parents

Technology vs teens: A parent's guide to getting it right.

My boys are aged 11 and 5 and they bond over YouTube. They sit there for as long as I let them, watching videos of strange cats and guilty dogs. Then, when I leave the room to make dinner they start Googling and next thing I know they are watching groups of boys pranking their friends by dressing up as zombie girls. My son asked me how to spell Miley Cyrus last night and when I asked why, he said there was a funny twerking video his friends had told him about. Keeping an eye on their online use has become a major part of modern parenting.

As parents, we can no longer choose what our children are exposed to. We can only manage it as much as possible. I joke to my husband that I can’t believe modern parenting involves watching endless funny cat videos, Googling ideas for birthday cakes and frantically signing up multiple devices to WiFi.

I once read safety guidelines on keeping kids safe online and it suggested getting rid of WiFi and having one dial up account set up in the living area. How unrealistic. We have multiple phones and devices…how inconvenient and annoying. I choose instead to navigate my children through this new world. I want them to be savvy when it comes to online and technology.

My best friend’s husband works in IT. Whenever she and I start trying to figure out how to reduce our kid’s time online and on devices he says he feels that would be a mistake. “All jobs involve the internet and devices; they need to be proficient in them all to have a successful career”. He’s right. Kids learn socialisation online, it’s educational and it’s a useful skill to have for future careers. The internet and using devices is now part of their education.

When my son asks me a question I don’t know the answer to, he Googles it. At the moment he is obsessed with volcanoes and natural disasters. Scary yes but he’s 11. He already knows about them so by educating himself it removes the fear and mystery. Now he explains to me how safe Australia is compared to other countries when it comes to natural disasters.

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‘Kids learn socialisation online, it’s educational and it’s a useful skill to have for future careers.’

At the same time I still have to monitor their use as much as possible. Just yesterday afternoon my 11-year-old asked, “Mum, what year would I have to be born in to be 18?” Obviously I wanted to know what the hell he was up to. He was signing up an online account for a new game he’d found and he had to be 18. This was the first time he’d thought to do this.

I explained that the guidelines were there for a reason and I’d have to check the game out before I let him sign up.

I view my monitoring of my boys use of the internet as an important part of modern parenting.

Some of my friend’s ban their kids from using the internet during the week and only let them use it on weekends or for homework, but I disagree with this strategy. By doing this parents are making the internet seem like a toy, like something forbidden that is to be desired and binged on at the weekend.

I prefer a softy and more savvy approach. It can be time-consuming but it is totally worth it:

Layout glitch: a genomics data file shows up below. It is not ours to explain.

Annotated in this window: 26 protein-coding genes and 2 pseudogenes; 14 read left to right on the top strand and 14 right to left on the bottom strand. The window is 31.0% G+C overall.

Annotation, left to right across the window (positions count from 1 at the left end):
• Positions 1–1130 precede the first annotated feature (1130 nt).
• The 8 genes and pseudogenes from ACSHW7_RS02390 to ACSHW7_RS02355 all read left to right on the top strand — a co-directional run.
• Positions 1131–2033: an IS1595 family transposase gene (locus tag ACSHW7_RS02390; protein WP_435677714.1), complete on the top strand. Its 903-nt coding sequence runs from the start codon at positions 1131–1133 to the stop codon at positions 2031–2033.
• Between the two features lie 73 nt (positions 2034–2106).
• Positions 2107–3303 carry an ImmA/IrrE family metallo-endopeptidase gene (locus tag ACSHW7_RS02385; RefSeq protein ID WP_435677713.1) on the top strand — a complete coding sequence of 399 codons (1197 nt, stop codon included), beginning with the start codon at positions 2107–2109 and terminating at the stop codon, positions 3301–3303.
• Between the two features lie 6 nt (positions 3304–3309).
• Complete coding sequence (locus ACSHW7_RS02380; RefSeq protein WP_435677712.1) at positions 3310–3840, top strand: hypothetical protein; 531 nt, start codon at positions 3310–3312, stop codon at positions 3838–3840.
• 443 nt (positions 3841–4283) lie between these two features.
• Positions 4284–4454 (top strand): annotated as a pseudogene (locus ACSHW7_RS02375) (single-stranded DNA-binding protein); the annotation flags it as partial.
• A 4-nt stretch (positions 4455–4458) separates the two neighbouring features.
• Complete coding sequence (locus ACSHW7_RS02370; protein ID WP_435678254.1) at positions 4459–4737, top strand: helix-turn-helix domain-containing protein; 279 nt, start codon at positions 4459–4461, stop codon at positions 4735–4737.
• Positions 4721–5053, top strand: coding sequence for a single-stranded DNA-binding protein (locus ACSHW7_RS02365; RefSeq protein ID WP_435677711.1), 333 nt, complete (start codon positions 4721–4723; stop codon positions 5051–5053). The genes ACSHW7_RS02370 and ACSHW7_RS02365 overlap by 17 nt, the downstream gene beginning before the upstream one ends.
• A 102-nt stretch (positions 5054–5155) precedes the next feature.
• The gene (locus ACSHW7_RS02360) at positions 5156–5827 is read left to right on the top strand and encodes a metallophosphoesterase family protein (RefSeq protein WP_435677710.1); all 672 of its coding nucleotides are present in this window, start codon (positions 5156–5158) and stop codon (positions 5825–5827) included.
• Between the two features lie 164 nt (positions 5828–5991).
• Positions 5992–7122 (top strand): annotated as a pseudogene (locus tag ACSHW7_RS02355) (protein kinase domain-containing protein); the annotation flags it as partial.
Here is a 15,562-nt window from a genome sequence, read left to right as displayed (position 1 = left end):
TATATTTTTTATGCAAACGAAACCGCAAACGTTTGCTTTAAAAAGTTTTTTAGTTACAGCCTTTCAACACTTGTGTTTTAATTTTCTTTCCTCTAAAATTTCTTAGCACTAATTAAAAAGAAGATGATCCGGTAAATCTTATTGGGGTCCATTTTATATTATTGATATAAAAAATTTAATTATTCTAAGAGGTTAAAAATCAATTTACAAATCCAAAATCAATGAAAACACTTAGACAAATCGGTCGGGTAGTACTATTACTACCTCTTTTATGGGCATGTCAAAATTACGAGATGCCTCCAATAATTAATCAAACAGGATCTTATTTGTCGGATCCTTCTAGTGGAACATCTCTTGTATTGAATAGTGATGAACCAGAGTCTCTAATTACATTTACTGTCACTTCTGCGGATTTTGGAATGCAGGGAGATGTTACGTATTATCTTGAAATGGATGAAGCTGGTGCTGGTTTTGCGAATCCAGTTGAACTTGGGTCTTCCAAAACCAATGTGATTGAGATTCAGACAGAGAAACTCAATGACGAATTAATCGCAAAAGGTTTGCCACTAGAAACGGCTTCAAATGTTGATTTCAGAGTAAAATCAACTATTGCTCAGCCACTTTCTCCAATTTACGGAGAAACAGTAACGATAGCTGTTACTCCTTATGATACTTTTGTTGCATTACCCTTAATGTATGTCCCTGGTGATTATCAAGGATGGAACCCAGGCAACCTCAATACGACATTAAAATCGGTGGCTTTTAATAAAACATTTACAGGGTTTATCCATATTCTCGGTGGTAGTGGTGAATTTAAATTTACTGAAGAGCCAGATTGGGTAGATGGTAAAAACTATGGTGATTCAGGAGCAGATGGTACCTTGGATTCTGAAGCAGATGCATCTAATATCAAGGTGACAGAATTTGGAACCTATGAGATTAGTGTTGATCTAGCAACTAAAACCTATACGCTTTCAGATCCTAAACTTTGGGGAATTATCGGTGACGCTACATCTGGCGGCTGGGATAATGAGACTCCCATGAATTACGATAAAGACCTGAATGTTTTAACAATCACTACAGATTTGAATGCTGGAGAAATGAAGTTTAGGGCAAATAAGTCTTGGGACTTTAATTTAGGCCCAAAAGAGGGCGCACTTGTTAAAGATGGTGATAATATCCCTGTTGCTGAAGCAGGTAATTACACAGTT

• Don’t make the WiFi password anything that is easy to remember. Keep it random and complicated so the kids have to ask to use it. Then you have to retrieve it when you are happy for them to access the internet.
  • Get homework done first. Yes the internet is wonderful and so are all the various devices they get to use but make sure their afternoons are structured. I like my boys to do their homework after their snack when they get home from school. Then they use the computer or their iPods in the living room and we chat about it as they use it.
  • Don’t freak out too much when they access something you don’t want them to use. I have been asked, “Mum, what’s porn” and had to sit down and explain exactly what it is and why he won’t be watching it. I removed the mystery by explaining it and if it comes up in conversation with his friends he knows what he’s talking about.

    It’s important that you know your way around the sites your children frequently use.
  • Use every single site they use but not necessarily in front of them. The rate at which my boys are learning about new sites and services can be alarming. What I do is I keep an eye out on what they are doing and a couple of times a week I sit down and browse through it all. I block some sites and bring others up for discussion with them.
  • Steer them towards more educational sites. My 11-year-old is very curious so we spend a lot of time Googling and watching YouTube videos about wonders of the world, animals and volcanoes.
  • Put shortcuts to sites you want them to use on the desktop or sign them up on their iPods. My son has decided he loves Lumosity, the brain trainer I wanted to start doing because I was becoming forgetful.
  • Make it fun. We always watch YouTube together and I know the games they are playing, ask about their progress and high five them when they’ve done well.

And for more tips for protecting your children online: 

How do you manage your children’s time online?

This post is part of our three-part ‘technology Vs teen’ guide, which we have put together to inform you on the importance of your children’s online safety.